What is Communication?
By and large, Communication is a purposeful activity of exchanging information and meaning across space and time using various technical or natural means, whichever is available or preferred.
Degree in Communications
Communication studies is an academic field that deals with processes of human communication. The discipline encompasses a range of topics, from face-to-face conversation to mass media outlets such as television broadcasting. Communication studies also examines how messages are interpreted through the political, cultural, economic, semiotic, hermeneutic, and social dimensions of their contexts.
Communication studies programs at universities are given various names, including "communication", "communication studies", "speech communication", "rhetorical studies", "communication sciences", "media studies", "communication arts", "mass communication", "media ecology," and "communication and media science." The curriculum varies based upon concentration
Communication studies integrates aspects of both social sciences and the humanities. Much of the work being done in the field is academic in nature. As a social science, the discipline often overlaps with sociology, psychology, anthropology, biology, political science, economics, and public policy, among others. From a humanities perspective, communication is concerned with rhetoric and persuasion (traditional graduate programs in communication studies trace their history to the rhetoricians of Ancient Greece).
A focus on research development sets communication studies apart from general communication degrees. Many of the students that chose the field do so in order to pursue doctoral level ambitions. Requirements for undergraduate degrees focus on preparing students to ask questions concerning the nature of communication in society and the development of communication as a specific field.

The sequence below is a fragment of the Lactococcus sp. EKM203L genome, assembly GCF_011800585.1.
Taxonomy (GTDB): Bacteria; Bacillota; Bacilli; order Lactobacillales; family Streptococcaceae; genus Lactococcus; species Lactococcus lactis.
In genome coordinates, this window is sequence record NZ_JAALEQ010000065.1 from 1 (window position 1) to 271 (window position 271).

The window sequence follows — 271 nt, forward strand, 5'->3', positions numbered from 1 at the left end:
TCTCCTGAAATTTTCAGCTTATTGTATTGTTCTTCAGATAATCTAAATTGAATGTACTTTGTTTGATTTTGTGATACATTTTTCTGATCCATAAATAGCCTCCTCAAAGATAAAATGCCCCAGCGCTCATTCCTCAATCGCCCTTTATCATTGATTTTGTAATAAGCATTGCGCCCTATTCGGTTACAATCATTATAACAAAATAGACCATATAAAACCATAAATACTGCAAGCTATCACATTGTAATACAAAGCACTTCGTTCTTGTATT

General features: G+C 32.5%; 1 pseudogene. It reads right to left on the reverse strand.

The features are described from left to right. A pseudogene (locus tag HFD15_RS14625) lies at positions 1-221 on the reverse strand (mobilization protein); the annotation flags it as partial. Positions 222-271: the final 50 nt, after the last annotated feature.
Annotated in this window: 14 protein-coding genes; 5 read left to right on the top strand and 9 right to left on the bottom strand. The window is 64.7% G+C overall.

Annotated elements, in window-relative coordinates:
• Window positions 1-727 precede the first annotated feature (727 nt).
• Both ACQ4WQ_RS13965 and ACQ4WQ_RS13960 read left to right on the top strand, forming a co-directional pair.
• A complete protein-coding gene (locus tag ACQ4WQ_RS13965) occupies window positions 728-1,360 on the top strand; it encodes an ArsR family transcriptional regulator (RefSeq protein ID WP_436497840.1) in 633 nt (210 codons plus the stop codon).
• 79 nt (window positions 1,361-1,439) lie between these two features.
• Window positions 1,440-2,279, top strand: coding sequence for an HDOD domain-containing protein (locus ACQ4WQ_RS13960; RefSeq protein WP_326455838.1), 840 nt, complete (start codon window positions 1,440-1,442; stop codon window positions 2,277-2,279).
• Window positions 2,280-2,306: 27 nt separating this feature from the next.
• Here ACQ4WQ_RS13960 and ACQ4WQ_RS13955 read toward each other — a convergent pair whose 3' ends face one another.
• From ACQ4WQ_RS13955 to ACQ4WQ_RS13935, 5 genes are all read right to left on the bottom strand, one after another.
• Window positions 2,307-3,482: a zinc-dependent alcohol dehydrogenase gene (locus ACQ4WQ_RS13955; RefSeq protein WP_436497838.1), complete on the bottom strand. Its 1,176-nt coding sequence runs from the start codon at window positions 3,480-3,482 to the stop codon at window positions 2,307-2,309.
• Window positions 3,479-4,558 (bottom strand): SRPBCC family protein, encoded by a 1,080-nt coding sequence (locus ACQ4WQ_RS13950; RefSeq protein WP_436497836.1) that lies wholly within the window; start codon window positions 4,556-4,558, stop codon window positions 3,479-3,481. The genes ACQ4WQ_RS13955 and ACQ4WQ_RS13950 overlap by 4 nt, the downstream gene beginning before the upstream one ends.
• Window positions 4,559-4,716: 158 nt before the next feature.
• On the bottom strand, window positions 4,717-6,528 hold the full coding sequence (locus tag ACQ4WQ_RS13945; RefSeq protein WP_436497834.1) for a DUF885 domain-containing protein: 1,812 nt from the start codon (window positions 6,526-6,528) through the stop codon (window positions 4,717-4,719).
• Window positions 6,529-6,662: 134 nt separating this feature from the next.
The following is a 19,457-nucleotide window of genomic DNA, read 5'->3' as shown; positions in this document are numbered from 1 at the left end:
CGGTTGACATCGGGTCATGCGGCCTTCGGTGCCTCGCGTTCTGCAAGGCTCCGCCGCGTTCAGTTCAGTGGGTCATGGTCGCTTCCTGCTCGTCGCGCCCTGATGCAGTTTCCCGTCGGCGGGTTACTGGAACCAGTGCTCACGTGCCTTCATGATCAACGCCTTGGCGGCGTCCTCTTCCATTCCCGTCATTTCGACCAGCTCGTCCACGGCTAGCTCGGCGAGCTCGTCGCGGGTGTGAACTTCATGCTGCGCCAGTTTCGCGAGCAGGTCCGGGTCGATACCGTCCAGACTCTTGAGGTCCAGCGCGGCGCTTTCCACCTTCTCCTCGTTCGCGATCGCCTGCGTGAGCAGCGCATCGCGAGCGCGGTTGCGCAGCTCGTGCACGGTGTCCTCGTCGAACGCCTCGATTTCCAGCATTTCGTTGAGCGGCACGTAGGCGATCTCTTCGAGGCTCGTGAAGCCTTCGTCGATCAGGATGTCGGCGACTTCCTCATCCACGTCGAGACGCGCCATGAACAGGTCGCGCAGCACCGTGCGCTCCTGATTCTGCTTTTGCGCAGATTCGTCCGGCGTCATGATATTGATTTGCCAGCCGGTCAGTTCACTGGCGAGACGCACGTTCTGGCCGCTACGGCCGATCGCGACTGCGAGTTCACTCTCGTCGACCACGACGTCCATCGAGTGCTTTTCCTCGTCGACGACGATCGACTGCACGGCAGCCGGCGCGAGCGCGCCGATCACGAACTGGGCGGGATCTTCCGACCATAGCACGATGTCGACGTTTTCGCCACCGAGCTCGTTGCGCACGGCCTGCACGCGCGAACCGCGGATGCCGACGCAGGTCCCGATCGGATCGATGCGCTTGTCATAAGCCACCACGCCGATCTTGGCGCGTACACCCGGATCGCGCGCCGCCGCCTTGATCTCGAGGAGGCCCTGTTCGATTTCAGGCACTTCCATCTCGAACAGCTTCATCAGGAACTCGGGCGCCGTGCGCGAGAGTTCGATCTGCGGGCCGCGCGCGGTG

In the United States, the National Communication Association (NCA) recognizes nine distinct but often overlapping sub-disciplines within the broader communication discipline: technology, critical-cultural, health, intercultural, interpersonal-small group, mass communication, organizational, political, rhetorical, and environmental communication. Students take courses in these subject areas. Other programs and courses often integrated in communication programs include journalism, film criticism, theatre, public relations, political science (e.g., political campaign strategies, public speaking, effects of media on elections), as well as radio, television and film production. More recently, computer-mediated communication and the implications of new media for communication have drawn new research and courses.
Jobs With a Degree in Communications
According to the bureau of labor statistics in 2013 the industries employing the most communication majors include newspaper, periodical, and book publishers, radio and television broadcasting networks, information services, cable and subscription programming companies and management companies.
Salaries in Communications
|Radio / TV||$48k/year|
|Other Information Services||$57k/year|
|College / University||$50k/year|